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Le quai des brumes

Le quai des brumes(1939)

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Crying Boy

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Marcel Carne's Port of Shadows / Le Quai des Brumes (1938) is the ideal film for those who like their fatalism and squalor spiced up with a generous pinch of romanticism. Rightly regarded as an emblematic work of French "poetic realism," it creates a self-enclosed, yet fully imagined world. Though this film has been relatively neglected in the U.S., the Criterion Collection's fine DVD should help increase awareness of it.

Jean (Jean Gabin), a soldier who has returned from Tonkin, Indochina under clouded circumstances, arrives in the French port city of Le Havre. In a dockside shack owned by Panama (Edouard Delmont) he meets a motley assortment of people living on the margins: Half-Pint (Raymond Aimos), a drunk whose greatest desire is to sleep between clean sheets; Michel (Robert Le Vigan), a melancholic painter; and Nelly (Michele Morgan), an already world-weary seventeen year-old girl with whom Jean falls in love. Michel decides to commit suicide and leaves behind his clothes and passport, giving Jean the chance to create a new identity. However, Jean's dream of taking a ship to Venezuela and starting a new life abroad is complicated by two people: Lucien (Pierre Brasseur), a petty gangster with whom he crosses paths, and Zabel (Michel Simon), a creepy shopkeeper who lusts after Nelly, his goddaughter.

Director Marcel Carne and screenwriter Jacques Prevert made seven films together, the most famous two being Le Jour se leve (1939) and Children of Paradise (1945); I would count Port of Shadows among their best. Prevert's screenplay is a model of dramatic unity--the characters' basic traits and their connections with each other drive the plot to its inevitable conclusion in an organic fashion, without ever seeming predictable. Details which at first seem insignificant reappear in interesting ways later in the film. Moreover, Prevert's virtuosic dialogue transforms working-class slang into poetry; the closest equivalent in Hollywood films is the tough repartee cultivated by screenwriters such as Ben Hecht and Jules Furthman. Carne's direction is pointed and fluid, with occasional bravura set pieces--among them the tracking shot into the window of Panama's shack with Jean and Nelly staring outside (the most commonly reproduced image from the film) and the fairground sequence. The port town is recreated in vivid, almost hyper-real detail through Alexandre Trauner's brilliant sets, imparting the squalid milieu with a romanticized quality, further enriched through Eugen Schufftan's atmospheric, at times chiaroscuro cinematography and Maurice Jaubert's moody score.

Jean Gabin, who made a specialty of playing doomed heroes like this, fully inhabits the quick-tempered, garrulous, but likeable Jean. We know that whatever may have happened overseas, he's basically a decent guy because he always fights to protect the defenseless; in the opening sequence he forces a truck to swerve off the road in order to avoid hitting a dog, and the dog follows him around the city, periodically resurfacing. Later, he decides to stand up for the fallen angel Nelly, even if it means resorting to violence. Michel Simon is outstanding as the sinister shopkeeper Zabel. His character has all the superficial trappings of bourgeois life: his tastefully decorated home and fine suits, his fondness for classical music, and his moralizing contempt for the gangsters. However, beneath the respectable exterior we find a man who not only desires his goddaughter, but views her as his entitlement; he is even capable of murder. I can't help but wonder if his character inspired the acidic portraits of bourgeois families in Claude Chabrol's thrillers thirty years later. Pierre Brasseur is likewise terrific as Lucien, the tough-talking gangster who is really a coward; the scene where he practically bursts into tears after being slapped around by Jean is unforgettable. While Michele Morgan, as Nelly, is perhaps not yet on the level of these more experienced actors (she was only eighteen at the time), she does project the necessary despoiled innocence beneath her ravishing beauty. Her memorable introduction--peering out the window, back to the camera, dressed in a beret and a transparent raincoat, suggests that Carne knew he had a great star in the making.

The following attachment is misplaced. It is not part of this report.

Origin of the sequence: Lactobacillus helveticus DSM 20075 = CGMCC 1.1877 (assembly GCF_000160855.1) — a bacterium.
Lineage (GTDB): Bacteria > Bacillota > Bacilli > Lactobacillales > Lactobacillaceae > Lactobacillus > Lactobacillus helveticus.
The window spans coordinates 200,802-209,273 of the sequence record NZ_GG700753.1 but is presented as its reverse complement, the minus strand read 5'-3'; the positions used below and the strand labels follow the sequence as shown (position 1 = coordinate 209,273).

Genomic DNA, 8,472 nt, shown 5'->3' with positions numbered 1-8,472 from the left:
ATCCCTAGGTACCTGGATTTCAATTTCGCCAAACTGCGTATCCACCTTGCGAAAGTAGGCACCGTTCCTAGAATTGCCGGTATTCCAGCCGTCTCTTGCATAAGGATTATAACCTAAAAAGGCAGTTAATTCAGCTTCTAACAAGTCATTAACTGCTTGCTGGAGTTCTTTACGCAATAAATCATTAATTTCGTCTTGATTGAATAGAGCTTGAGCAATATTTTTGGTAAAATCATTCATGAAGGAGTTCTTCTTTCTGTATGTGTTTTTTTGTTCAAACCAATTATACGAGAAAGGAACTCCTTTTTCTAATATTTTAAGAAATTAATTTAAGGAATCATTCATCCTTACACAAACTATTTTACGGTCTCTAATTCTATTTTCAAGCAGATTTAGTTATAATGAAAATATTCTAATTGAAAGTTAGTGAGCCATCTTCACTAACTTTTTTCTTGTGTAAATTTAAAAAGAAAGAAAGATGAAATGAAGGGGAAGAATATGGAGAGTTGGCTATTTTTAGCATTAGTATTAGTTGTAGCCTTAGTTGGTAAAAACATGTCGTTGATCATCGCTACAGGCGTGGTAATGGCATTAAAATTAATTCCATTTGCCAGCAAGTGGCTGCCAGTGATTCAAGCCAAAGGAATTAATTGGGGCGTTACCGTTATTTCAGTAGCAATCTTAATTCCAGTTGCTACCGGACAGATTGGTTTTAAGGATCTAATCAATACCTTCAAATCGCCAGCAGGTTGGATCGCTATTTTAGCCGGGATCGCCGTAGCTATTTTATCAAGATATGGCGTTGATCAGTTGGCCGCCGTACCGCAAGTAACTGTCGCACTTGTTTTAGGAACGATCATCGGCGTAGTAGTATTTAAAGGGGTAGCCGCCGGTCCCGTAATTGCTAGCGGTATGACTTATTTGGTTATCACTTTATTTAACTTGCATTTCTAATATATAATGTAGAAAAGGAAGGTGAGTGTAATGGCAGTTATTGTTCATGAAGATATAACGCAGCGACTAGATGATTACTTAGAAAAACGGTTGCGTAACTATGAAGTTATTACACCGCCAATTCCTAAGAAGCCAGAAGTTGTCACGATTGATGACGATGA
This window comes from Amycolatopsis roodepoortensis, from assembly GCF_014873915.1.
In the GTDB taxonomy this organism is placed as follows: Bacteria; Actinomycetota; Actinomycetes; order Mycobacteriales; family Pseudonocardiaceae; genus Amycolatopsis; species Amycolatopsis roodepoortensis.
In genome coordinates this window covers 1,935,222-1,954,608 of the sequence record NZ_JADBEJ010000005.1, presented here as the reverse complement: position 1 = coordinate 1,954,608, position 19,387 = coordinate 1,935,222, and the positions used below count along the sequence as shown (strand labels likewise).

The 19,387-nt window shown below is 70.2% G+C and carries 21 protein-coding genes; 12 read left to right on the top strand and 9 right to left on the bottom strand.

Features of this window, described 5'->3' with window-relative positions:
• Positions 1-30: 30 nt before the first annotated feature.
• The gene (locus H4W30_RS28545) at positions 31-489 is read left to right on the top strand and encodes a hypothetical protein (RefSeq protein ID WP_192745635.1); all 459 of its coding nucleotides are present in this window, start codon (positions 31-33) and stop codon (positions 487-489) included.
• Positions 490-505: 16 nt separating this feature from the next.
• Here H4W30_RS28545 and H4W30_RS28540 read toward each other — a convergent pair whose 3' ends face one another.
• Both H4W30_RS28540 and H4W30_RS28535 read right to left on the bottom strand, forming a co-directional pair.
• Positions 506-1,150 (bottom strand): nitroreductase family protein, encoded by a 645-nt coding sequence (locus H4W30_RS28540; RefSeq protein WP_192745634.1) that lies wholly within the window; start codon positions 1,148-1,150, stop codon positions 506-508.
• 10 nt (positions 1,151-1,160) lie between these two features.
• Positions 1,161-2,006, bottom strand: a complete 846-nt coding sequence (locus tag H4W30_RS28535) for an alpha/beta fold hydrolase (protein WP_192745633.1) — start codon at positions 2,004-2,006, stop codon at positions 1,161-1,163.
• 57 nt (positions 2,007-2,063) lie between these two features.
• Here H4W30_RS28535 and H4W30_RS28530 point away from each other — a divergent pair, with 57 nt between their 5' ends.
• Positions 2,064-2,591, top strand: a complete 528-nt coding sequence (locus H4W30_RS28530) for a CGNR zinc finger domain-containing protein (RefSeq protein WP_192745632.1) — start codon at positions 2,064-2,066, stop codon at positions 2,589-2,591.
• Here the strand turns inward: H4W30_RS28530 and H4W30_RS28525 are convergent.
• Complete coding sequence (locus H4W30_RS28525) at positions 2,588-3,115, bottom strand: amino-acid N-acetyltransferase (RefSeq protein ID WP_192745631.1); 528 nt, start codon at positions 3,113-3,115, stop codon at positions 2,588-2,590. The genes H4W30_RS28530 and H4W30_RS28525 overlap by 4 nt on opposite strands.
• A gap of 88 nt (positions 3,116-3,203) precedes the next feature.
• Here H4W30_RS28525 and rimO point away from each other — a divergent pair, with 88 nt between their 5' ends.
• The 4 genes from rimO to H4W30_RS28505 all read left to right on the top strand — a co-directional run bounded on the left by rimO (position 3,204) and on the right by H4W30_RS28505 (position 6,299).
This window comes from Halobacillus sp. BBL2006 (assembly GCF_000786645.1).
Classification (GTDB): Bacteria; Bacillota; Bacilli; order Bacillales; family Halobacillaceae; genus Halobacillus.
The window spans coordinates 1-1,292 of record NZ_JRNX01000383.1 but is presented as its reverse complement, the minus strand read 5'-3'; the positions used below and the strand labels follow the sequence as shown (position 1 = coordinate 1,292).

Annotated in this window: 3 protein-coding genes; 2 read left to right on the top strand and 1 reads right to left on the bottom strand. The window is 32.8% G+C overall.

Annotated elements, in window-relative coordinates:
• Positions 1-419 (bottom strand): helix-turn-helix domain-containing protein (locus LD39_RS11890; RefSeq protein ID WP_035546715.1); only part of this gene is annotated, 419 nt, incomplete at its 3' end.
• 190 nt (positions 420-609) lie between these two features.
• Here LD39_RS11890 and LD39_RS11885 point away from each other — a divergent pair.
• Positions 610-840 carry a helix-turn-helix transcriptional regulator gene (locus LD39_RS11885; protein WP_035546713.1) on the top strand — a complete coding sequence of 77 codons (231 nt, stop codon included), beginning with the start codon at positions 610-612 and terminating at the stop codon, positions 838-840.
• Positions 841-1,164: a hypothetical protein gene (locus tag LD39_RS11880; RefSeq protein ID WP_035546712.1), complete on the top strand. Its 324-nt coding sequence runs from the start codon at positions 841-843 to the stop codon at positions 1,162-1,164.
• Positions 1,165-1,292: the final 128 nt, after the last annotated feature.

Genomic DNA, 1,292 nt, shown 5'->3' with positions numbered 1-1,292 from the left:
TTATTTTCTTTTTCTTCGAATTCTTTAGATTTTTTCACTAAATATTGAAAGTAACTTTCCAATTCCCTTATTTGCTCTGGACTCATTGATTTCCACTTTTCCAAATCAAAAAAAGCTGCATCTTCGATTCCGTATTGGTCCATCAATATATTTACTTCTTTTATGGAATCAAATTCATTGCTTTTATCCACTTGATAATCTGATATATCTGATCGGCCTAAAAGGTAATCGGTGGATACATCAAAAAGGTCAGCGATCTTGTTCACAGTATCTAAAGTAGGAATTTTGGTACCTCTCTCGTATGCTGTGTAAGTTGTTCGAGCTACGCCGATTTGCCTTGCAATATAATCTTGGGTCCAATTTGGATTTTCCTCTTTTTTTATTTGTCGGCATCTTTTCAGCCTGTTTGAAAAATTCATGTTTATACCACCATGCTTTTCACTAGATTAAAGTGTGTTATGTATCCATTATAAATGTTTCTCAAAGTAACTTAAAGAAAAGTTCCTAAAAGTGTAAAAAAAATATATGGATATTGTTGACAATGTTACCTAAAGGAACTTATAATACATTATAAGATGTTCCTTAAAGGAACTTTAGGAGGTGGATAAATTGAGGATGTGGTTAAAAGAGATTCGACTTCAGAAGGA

Criterion's DVD is one of their bare-bones releases, its only special features being a gallery of production stills and posters and a booklet containing an essay by Luc Sante (who perfectly captures the appeal of the film) and an excerpt from Carne's autobiography. The booklet, like the DVD as a whole, is imaginatively designed, with plenty of atmospheric black-and-white production stills from the film. More importantly, the high-definition transfer does justice to Carne, Schufftan and Trauner's richly detailed vision. The 35mm print used print is highly variable in quality, being a composite of the best available film elements. Within the same scene some shots can be startlingly clear, while others are very grainy and have much weaker contrast and detail. On the balance, it still looks extremely good for a film of this vintage. The mono sound is clear and without too much distortion. The characters use lots of colorful slang whose flavor is difficult to translate into English, but the subtitles do an admirable job. Anyone with an interest in French cinema or film noir (this is surely one of its precursors) will want to see this film.

For more information about Port of Shadows, visit the Criterion Collection. To order Port of Shadows, go to TCM Shopping.

by James Steffen